by Ramesh Bhushal
major landslide in western Nepal’s Myagdi district blocked the Kali Gandaki river late on the night of May 23. According to Nepal government officials, no casualty has been reported, but at least 125 people from one of the affected villages have been shifted to a safer place and thousands downstream have been put on alert. Downstream India may also be affected if the landslide is swept away by the weight of the water now accumulating behind it.
“We have issued an alert to people in seven districts downstream as a large volume of water has been accumulated, forming a lake more than two kilometres in length,” said Dinesh Kumar Thapaliya, Western Regional Administrator, Government of Nepal. According to Thapaliya, many cities and villages downstream are at risk and people have fled to higher altitude to escape a potential flash flood.
The landslide occurred at Kafaldanda area of Ramche village in Myagdi district. The Kali Gandaki joins the Narayani river in southern Nepal and the two together form a part of the Nepal-India border. After that, the river – now called Gandak – flows largely through Bihar before joining the Ganga at Patna.
According to a preliminary estimate, at least four million cusec of water has already accumulated behind the landslide spot. “We have been informed by our security forces that the river has been completely blocked and a huge lake has been formed so the team has been observing the situation and providing information accordingly,” added Thapaliya.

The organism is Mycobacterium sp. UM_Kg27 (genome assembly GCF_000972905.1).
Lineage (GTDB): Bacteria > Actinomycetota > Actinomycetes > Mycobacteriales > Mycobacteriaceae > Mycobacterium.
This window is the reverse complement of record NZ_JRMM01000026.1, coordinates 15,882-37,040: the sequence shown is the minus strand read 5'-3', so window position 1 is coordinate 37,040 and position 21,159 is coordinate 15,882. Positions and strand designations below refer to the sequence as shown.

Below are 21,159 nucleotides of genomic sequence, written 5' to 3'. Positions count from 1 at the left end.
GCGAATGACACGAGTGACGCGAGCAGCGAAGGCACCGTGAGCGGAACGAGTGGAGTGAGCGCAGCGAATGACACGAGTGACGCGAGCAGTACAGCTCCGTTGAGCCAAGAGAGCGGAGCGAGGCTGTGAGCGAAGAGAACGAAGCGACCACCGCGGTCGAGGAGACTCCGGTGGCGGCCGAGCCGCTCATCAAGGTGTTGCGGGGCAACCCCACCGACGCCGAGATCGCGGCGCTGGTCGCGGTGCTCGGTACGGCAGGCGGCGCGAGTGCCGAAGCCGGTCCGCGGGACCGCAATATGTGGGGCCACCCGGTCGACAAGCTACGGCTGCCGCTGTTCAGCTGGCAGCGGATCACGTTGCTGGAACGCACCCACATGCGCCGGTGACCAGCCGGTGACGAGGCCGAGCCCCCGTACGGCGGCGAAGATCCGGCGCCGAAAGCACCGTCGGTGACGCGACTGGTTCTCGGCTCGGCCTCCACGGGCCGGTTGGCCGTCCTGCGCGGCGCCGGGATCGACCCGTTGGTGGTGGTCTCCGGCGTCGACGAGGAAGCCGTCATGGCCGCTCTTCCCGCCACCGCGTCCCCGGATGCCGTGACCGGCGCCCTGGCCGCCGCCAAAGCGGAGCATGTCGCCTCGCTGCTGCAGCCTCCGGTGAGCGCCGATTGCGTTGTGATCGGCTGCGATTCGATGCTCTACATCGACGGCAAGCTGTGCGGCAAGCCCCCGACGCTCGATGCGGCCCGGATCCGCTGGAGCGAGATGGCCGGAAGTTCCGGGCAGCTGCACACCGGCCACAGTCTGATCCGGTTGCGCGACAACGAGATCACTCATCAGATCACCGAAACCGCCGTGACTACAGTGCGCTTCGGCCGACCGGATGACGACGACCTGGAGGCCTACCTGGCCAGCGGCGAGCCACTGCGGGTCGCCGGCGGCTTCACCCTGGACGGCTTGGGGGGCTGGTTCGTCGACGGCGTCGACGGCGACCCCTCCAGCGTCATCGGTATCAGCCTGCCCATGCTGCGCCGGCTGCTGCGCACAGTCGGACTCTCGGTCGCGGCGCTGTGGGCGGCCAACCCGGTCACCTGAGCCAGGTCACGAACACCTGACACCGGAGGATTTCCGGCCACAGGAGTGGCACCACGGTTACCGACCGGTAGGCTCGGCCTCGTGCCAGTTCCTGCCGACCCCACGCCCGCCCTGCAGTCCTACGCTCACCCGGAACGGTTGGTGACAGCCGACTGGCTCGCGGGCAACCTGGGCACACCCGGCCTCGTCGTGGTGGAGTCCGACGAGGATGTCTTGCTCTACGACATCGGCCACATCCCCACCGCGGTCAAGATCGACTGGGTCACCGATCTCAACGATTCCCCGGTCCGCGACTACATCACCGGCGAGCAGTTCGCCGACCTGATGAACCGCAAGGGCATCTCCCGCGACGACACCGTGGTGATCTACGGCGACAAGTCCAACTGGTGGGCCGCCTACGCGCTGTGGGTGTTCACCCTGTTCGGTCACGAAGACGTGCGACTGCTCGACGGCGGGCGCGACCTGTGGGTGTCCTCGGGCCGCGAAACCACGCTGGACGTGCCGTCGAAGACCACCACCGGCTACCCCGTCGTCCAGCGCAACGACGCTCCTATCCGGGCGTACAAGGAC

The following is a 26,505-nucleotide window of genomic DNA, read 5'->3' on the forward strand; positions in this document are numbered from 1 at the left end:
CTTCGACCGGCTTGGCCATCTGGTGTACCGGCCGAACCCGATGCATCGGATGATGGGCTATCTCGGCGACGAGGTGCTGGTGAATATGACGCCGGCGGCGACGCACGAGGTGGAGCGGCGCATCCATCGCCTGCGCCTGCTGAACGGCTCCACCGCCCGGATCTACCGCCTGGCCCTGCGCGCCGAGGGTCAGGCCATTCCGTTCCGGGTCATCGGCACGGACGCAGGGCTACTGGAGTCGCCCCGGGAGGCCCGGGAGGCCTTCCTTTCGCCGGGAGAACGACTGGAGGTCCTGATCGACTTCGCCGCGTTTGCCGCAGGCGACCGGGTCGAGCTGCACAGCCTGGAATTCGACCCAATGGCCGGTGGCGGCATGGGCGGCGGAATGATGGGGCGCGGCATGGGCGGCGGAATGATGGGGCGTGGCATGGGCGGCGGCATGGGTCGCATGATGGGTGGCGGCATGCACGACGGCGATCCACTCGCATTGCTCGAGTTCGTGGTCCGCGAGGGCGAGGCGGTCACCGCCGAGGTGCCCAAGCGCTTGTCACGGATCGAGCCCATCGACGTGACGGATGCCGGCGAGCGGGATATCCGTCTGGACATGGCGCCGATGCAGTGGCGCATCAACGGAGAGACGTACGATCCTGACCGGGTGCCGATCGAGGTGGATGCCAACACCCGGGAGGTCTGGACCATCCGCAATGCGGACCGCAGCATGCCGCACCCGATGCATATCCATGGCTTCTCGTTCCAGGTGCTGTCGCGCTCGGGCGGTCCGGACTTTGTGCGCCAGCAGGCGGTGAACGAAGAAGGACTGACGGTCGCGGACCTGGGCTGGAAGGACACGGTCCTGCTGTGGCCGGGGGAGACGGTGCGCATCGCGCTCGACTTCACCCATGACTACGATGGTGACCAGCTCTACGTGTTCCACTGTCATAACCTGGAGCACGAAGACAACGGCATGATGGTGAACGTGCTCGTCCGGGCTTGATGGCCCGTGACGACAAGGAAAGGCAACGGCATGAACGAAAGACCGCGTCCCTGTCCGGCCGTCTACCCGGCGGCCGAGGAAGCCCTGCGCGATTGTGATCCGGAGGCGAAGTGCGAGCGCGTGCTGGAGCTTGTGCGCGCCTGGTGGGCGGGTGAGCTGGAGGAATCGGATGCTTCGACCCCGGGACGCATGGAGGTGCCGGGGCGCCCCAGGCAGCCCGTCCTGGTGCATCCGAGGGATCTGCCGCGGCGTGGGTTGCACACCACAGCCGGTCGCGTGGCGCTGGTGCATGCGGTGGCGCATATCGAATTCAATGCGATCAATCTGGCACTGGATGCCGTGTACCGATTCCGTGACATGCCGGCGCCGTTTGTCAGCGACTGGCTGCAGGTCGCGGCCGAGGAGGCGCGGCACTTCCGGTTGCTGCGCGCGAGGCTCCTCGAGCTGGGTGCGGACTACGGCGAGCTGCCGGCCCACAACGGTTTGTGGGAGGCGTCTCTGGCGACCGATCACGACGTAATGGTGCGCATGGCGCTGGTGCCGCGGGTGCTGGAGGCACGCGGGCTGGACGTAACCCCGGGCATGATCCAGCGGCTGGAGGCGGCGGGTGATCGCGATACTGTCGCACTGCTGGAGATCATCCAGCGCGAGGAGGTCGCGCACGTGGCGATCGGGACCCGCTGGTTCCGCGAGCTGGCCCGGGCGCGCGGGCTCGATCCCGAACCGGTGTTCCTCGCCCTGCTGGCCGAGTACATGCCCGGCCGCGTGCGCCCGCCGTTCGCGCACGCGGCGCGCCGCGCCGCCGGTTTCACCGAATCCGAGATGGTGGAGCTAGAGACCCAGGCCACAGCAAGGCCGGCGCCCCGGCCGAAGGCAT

According to a Twitter message by the police in Nepal, the districts placed under alert are Myagdi, Baglung, Parbat, Gulmi, Palpa, Syangja, Tanahu and Nawalparasi. Another tweet by the police says, the lake formed due to the landslide has reached a depth of 150 metres within 12 hours of the landslide, and was already more than a kilometre in length. Local residents said that by mid-morning on May 24, the lake was already three kilometres long.
According to local journalists, a Nepal Army helicopter landed near the landslide spot on May 24 morning, but could not reach the exact location, as rocks were still falling down the slopes in the aftermath of the landslide. Myagdi’s district headquarter Beni – which lies along the river – has been evacuated. Local radio stations have been alerting residents downstream.